Which Is Safer, Blockchain or a Physical Vault?

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Which Is Safer, Blockchain or a Physical Vault?

Trade secrets. Proprietary information. Social security numbers. If the wrong people get their hands on these things, organizations and individuals alike can suffer the consequences. 

Failing to protect confidential or sensitive information can even constitute a federal offense. That’s why business leaders and other professionals know it pays to invest in top-notch security.

However, figuring out what form of security is best isn’t always self-evident. Which is better when it comes to your personal data and other sensitive or confidential information, digital or physical security? We turned to leading industry expert and President of Console Vault Scott Bonvissuto for answers.

Blockchain’s Strengths

According to Bonvissuto, both digital forms of security like blockchain and physical forms like safes or bank vaults have their pros and cons. Deciding which to use will depend on a particular organization’s or individual’s specific needs.

“While blockchain is a relatively new form of cybersecurity, it has certain advantages,” Bonvissuto says. “It can’t be edited or changed, which means it can’t be erased when you record your data on it. You would need the consensus from the entire network to make a revision, which would be impossible for all practical purposes. Attempts to tamper with the data are also evident, which deters many bad actors from trying in the first place.”

Another benefit of blockchain is that it is resilient. “With blockchain, your data will be copied and securely stored in many places,” Bonvissuto says. “Even if one copy comes to grief for some reason, your data is still safe, since numerous other iterations exist throughout the system.”

Yet relying on blockchain alone would also open users up to some weaknesses.

Blockchain’s Weaknesses

“It’s hard to scale up using blockchain,” Bonvissuto explains. “This is particularly true for public blockchains since they have a hard time processing large amounts of data.”

Bonvissuto also points out that utilizing and maintaining systems with blockchain requires specialized knowledge. “You’ll need IT experts who have the training with this new, rather unorthodox technology and feel comfortable with its ins and outs,” he says.

Moreover, he warns that clear regulations still aren’t in place for the blockchain world, which has important implications for businesses. “When the regulations are uncertain, it makes it difficult for businesses and other users to know that their practices will be recognized as compliant,” he says. “No one likes to think that they may have to redo processes and procedures later, and for good reason.”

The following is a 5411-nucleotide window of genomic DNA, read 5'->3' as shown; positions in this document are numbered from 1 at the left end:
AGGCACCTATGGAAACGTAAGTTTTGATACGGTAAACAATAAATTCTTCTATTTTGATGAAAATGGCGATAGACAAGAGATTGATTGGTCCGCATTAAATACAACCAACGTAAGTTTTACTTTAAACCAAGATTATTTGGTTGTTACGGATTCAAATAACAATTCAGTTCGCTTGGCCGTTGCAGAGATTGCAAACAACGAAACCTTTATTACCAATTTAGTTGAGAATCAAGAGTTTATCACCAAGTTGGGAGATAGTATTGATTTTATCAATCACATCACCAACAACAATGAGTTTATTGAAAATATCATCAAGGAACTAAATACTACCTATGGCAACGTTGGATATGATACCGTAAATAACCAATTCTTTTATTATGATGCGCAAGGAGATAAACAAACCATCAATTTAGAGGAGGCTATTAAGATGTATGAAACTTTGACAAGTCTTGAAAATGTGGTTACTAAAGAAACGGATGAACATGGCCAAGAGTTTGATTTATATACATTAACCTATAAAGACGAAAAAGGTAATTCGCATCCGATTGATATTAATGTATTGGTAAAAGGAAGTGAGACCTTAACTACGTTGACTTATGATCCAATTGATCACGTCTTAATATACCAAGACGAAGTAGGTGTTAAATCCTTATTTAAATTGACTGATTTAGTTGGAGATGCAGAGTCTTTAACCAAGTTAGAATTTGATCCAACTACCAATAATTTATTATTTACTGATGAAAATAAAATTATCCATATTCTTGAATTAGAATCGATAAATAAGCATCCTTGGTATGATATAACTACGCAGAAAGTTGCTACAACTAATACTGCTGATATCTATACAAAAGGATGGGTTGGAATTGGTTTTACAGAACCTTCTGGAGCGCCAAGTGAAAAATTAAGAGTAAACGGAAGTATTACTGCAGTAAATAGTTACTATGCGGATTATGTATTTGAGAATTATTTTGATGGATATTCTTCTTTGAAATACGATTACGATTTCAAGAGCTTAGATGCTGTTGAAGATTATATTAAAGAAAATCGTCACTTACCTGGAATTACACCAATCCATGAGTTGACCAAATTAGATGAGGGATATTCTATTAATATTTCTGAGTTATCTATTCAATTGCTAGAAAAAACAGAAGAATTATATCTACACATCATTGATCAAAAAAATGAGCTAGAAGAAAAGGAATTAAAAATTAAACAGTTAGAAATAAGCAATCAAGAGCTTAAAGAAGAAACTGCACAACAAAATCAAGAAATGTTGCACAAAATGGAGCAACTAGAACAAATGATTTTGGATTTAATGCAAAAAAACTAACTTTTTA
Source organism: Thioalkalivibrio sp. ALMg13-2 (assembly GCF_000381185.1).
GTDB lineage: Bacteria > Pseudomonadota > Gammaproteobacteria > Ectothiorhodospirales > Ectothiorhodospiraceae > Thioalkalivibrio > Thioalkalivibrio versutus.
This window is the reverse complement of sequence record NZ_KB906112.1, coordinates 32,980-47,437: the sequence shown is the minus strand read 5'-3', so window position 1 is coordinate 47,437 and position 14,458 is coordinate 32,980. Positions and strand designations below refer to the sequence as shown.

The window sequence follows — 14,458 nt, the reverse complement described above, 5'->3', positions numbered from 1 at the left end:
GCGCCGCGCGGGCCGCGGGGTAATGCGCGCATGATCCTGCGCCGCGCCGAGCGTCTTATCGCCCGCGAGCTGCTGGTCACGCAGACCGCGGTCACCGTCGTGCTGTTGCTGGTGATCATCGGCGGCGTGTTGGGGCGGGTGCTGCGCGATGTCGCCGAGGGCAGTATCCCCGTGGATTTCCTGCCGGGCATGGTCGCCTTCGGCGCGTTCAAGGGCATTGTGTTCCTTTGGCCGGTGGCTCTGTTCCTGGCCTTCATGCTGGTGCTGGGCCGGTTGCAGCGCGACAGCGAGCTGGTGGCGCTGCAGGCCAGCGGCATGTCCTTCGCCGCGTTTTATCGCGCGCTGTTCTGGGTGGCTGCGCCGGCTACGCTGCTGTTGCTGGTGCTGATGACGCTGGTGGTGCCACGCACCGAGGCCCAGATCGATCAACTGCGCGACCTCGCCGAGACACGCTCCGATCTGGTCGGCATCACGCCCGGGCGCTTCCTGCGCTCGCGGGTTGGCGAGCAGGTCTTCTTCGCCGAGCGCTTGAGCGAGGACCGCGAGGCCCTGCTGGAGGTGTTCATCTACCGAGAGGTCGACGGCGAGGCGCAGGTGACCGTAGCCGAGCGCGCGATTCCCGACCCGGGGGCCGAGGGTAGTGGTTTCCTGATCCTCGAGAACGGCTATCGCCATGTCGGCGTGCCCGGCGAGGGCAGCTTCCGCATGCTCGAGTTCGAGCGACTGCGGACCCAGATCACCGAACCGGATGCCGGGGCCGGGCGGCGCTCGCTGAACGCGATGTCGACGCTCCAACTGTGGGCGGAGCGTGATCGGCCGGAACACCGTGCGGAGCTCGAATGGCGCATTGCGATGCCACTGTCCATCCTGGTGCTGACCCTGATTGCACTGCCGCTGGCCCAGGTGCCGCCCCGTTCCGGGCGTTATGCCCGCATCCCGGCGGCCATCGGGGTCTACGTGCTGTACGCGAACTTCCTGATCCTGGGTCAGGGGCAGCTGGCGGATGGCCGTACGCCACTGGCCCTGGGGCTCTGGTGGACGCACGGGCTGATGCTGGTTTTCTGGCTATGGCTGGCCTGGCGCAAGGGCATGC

Blockchain also remains limited to the digital realm, failing to provide physical security.

The Benefits of Using a Physical Vault

According to Bonvissuto, using a physical vault to secure sensitive personal information or other data affords multiple benefits. “Physical security means offline protection,” he says. “Hackers can’t get into your safe and steal your data through the Internet because it isn’t online. Cyber threats in general go away when using a lockbox.”

Since physical safes can only be opened by people with the necessary combination or credentials, the data inside them is also limited to these individuals. “The only people who can get the data are those with proper access,” Bonvissuto says.

Moreover, physical lockboxes can be hidden or camouflaged as something else, which further deters thieves. “Blockchain can’t masquerade as an electrical panel, but a physical safe can,” Bonvissuto says. “Indeed, we’ve just released a vault for the home or office that looks exactly like one.”

Finally, physical safes can be seen and touched, which reassures owners that their confidential and sensitive information is safe. “You can trust a lockbox because you can see for yourself that it’s secure,” Bonvissuto says.

The Drawbacks of Physical Vaults

Just like blockchain, physical vaults have some drawbacks regarding securing data. “The biggest con would probably be the limited accessibility,” Bonvissuto says. “You have to be there yourself in person to get the information you need. In certain situations, having to physically go to the safe could be inconvenient.”

Still, there are some situations in which he would recommend that people secure their data in a physical vault rather than through blockchain. “You should go with a physical vault if you need tangible security and offline protection,” Bonvissuto says. “If you only need to shield your data in the digital realm, then using blockchain might make sense for you.”

Meeting Your Organization’s Security Needs Best

So, which is better, digital or physical security? The answer, according to Bonvissuto, is that it depends.

In a lockbox or bank vault, data is physically stored in a secure location, limiting access only to authorized parties. On the other hand, blockchain stores data in a distributed manner across multiple nodes on the network, ensuring redundancy and resilience. Understanding the strengths and weaknesses of each approach to security allows businesses and individuals to make informed decisions that will best meet their needs.

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